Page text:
Preferred Citation: Treib, Marc. Sanctuaries of Spanish New Mexico. Berkeley:  University of California Press,  c1993 1993.

Conversion Efforts

Conversion Efforts

Eight additional friars arrived in New Mexico in 1600, but within a year two-thirds of them had departed disheartened by the poverty of the land, leaving only a handful of Franciscans to tend the province. The mission effort was tottering in 1608, but at the eleventh hour a report reached Mexico that there were now seven thousand converts, not four hundred, as had been previously reported. The missionary project would continue, and additional Franciscans were dispatched north. Eight years later the churches numbered eleven, with fourteen thousand Indian converts.[24] Although a quota of sixty-six priests had been established for the efforts in New Mexico, it was rarely filled because negative factors usually outweighed religious zeal.

In 1617 Fray Estevan de Perea was chosen as the first custos of the Conversion of Saint Paul;[25] as such, he headed the missionary program in New Mexico. The province was divided into a series of governances, each of which might include several pueblos, and was placed in the custody of friars. They were charged to bring the word of the Catholic God to the heathen, to build a fitting church, and to civilize and improve the material lot of the Indians. Their concerns mixed religious and humanitarian intentions, seen as coincident in Franciscan doctrine.

At the close of the 1620s major church structures were being built in the southeastern part of the Salinas district skirting the Manzano Mountains: Abo, Las Humanas (Gran Quivira), and Quarai [Plate 4]. Fray Francisco de Acevedo assumed direction of missionary work in 1629, and the pueblos and their missions were thriving on the edge of the arid plains. Although serving as the first administrative center for this mission group, Pecos proved too distant for effective governance; Salinas was reorganized as its own jurisdiction with Abo as its headquarters.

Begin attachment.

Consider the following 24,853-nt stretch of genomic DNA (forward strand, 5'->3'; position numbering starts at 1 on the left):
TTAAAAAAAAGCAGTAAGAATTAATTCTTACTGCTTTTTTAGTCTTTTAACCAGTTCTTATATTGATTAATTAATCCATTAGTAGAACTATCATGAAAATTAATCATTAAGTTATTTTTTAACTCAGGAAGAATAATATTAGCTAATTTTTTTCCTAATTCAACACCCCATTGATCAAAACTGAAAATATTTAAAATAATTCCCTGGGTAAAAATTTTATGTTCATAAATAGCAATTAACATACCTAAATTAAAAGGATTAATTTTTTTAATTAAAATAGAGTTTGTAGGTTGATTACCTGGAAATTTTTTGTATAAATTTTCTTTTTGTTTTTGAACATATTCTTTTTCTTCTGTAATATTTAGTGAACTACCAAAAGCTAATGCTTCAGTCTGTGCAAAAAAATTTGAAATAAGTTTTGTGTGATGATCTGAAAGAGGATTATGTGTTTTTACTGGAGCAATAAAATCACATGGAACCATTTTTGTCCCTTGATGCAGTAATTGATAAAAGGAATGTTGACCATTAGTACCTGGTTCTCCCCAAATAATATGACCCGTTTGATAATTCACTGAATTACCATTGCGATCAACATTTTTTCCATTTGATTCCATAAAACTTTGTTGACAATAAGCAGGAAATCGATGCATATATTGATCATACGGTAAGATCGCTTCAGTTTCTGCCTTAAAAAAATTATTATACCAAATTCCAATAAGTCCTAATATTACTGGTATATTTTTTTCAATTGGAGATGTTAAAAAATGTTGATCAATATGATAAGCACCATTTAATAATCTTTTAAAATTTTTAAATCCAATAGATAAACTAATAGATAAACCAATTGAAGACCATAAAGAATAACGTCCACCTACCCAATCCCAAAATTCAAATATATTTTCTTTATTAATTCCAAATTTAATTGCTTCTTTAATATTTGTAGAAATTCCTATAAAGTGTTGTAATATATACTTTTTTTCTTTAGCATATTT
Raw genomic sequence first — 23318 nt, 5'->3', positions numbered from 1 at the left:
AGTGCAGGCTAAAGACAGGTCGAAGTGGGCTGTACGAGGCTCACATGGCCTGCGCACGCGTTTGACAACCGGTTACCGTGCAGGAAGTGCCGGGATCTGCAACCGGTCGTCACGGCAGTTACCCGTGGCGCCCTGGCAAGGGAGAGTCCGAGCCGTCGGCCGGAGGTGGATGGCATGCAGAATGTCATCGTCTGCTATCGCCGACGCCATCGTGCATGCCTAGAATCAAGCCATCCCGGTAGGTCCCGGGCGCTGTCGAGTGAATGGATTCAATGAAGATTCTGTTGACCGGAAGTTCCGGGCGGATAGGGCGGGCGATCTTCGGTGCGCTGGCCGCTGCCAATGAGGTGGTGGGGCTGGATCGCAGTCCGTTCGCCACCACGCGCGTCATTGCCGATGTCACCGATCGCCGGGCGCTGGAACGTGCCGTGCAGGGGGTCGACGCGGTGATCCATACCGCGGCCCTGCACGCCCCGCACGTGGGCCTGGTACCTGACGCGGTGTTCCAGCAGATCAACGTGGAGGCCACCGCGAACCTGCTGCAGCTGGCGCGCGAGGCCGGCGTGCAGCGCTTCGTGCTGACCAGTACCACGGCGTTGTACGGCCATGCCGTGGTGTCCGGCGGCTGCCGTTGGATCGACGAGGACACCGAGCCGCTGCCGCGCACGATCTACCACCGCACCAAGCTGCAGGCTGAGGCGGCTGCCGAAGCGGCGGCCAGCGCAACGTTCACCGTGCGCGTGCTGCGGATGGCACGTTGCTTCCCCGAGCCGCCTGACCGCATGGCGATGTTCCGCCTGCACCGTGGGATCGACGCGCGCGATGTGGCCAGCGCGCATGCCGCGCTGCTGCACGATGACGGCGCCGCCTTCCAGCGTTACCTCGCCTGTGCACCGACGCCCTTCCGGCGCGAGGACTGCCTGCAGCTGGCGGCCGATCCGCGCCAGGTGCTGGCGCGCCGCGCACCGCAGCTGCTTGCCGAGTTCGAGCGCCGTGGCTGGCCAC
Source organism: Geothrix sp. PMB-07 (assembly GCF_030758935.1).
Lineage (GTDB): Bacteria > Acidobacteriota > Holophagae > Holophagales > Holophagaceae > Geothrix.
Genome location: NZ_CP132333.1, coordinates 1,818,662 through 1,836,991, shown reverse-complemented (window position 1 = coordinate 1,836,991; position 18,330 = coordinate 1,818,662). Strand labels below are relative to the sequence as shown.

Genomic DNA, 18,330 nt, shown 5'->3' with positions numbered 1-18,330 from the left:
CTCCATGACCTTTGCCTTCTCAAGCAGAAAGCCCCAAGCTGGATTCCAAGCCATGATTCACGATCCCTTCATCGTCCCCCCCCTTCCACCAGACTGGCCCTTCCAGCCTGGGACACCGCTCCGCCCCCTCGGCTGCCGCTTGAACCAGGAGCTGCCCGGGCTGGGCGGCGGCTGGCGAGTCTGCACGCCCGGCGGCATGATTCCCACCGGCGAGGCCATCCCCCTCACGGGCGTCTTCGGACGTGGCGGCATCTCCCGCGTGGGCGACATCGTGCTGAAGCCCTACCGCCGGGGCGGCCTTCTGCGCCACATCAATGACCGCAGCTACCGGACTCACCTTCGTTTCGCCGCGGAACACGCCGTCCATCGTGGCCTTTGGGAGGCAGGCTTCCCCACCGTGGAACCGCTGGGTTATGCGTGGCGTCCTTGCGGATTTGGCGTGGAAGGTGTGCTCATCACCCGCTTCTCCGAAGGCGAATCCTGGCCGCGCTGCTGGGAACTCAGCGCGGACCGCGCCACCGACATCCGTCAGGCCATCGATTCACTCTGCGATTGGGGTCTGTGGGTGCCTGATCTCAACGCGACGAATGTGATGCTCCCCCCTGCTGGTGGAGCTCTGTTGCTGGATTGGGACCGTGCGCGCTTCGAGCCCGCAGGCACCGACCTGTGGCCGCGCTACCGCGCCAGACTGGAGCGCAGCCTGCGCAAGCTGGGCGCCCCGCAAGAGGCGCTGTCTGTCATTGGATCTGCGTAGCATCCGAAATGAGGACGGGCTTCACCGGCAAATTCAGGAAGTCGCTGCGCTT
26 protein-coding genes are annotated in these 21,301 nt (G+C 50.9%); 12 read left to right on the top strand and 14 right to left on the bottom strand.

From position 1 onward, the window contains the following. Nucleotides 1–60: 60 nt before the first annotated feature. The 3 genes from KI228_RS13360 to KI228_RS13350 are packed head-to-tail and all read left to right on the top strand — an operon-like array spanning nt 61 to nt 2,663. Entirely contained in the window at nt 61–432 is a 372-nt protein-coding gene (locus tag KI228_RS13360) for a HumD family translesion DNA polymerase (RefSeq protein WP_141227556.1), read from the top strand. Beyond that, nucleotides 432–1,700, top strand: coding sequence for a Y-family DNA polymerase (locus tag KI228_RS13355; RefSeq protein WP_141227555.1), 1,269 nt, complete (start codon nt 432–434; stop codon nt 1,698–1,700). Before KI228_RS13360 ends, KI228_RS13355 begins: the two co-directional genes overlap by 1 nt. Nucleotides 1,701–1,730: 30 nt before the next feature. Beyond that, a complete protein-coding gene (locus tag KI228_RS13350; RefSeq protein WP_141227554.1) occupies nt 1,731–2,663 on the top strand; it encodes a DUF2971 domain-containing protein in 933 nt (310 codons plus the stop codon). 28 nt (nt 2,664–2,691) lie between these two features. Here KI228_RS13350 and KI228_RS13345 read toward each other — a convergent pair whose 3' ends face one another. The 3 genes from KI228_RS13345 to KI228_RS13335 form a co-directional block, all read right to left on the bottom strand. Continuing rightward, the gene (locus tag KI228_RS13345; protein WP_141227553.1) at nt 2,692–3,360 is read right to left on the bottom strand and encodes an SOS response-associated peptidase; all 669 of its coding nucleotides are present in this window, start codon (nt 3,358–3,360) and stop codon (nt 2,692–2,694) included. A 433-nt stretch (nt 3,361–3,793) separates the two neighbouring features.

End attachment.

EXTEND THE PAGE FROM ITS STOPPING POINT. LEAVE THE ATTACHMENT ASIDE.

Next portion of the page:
No less impressive than the structures of the Salinas group was the church of San José de Giusewa in the Jemez Mountains west of Santa Fe, a major stone structure built and abandoned by the 1630s. At Acoma to the west, Fray Jerónimo de Zárate Salmerón assumed his post in 1623; within twenty years a voluminous stone structure had been substantially completed on the most difficult of sites. Along the Rio Grande itself a string of mud-built mission churches of varying sizes and sophistication arose bearing witness to the dedication and determination of the Franciscans. By 1630, according to estimates, twenty-five missions had been sent to ninety pueblos containing sixty thousand Indians.[26]

The friars' efforts were not unqualified successes, however, as they confronted constant resistance to conversion paired with frequent backsliding. Whipping, head shaving, and intimidation by the missionaries undermined their attempts to convert the Indians, and the rotation of the friars precluded any substantive bonds with converts, potential or otherwise.[27] Caught between civilian exploitation of the native peoples and their own religious duties, the Franciscans made no accommodation to the native religion, destroying masks, fetishes, and kivas and forbidding dances. All this in spite of Saint Francis's admonition: "Devotion to an ideal can never be had by repression and reprisal."[28]